“Support our troops” is a common phrase, seen on lawn signs and bumper stickers across America. Veterans are welcomed home by enthusiastic crowds, and thousands of service organizations help veterans find jobs, secure housing, and heal from the experience of war.
But it wasn’t always this way. Veterans returning from Vietnam were often greeted by mobs accusing them of being “baby killers.” Veterans from Korea felt their war was forgotten and unknown. And veterans from World War I, destitute during the Great Depression, were treated like criminals by their government.
Why and how has America’s treatment of its veterans changed over time? How have the country’s citizens responded to the call of duty from one war to the next? This presentation examines America’s relationship to wars and veterans over the last century, and what shapes our current national consciousness towards veterans and the wars they fight in our name.
Jeb Wyman has been a faculty member for over twenty years at Seattle Central College. He has interviewed over seventy veterans for a collection of first-person accounts, What They Signed Up For: True Stories by Ordinary Soldiers. He is the academic director of the Clemente Course for Veterans at Antioch University, a program for veterans who study history, philosophy, art, and literature.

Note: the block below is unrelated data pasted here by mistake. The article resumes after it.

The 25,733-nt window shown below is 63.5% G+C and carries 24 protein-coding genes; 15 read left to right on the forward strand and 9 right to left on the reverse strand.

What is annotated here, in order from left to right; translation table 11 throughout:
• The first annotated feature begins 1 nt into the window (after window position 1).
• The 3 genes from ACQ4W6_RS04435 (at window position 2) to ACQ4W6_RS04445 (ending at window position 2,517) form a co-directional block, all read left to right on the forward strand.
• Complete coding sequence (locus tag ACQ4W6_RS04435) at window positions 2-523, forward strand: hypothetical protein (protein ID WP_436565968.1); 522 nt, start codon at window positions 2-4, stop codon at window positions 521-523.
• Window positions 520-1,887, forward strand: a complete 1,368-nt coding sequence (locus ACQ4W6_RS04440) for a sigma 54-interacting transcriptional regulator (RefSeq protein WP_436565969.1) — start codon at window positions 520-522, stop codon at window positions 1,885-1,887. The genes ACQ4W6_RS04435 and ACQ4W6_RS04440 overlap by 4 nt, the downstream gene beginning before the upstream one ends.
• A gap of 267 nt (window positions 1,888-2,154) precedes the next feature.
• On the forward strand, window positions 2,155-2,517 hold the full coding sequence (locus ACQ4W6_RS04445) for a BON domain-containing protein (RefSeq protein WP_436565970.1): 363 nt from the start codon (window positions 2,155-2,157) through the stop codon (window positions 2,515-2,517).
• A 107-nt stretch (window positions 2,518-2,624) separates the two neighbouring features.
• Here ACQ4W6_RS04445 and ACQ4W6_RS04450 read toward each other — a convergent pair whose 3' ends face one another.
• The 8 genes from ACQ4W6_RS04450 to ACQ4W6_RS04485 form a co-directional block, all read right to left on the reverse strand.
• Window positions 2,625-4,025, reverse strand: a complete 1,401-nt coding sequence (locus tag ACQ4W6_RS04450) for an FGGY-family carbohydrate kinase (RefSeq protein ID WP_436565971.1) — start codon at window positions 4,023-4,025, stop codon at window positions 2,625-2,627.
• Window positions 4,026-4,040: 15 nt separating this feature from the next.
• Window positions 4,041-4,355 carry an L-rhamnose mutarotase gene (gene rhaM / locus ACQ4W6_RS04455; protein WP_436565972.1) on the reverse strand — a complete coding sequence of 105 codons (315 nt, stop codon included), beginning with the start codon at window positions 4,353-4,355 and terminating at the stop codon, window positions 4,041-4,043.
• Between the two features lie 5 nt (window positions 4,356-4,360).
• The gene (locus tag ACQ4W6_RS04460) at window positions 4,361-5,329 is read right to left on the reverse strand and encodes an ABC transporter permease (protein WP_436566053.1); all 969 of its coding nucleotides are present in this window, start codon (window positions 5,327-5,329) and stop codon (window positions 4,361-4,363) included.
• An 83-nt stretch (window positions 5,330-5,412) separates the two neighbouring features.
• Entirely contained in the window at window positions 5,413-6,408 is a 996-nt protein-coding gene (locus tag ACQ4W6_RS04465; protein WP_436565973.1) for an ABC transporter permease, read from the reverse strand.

Wyman lives in Seattle.
- December 3, 2019
- Rosehill Community Center
304 Lincoln Avenue Mukilteo, WA 98275 United States
- Jeb Wyman
- Osher Lifelong Learning Institute - UW
About Speakers Bureau Events
Speakers Bureau talks are free public presentations on history, politics, music, philosophy, and everything in between. Humanities Washington’s roster of presenters are professors, artists, activists, historians, performers, journalists, and others—all chosen not only for their expertise, but their ability to inspire discussion with people of all ages and backgrounds. All talks are free and open to the public, and each lasts about an hour. They are hosted through a wide range of organizations throughout Washington State.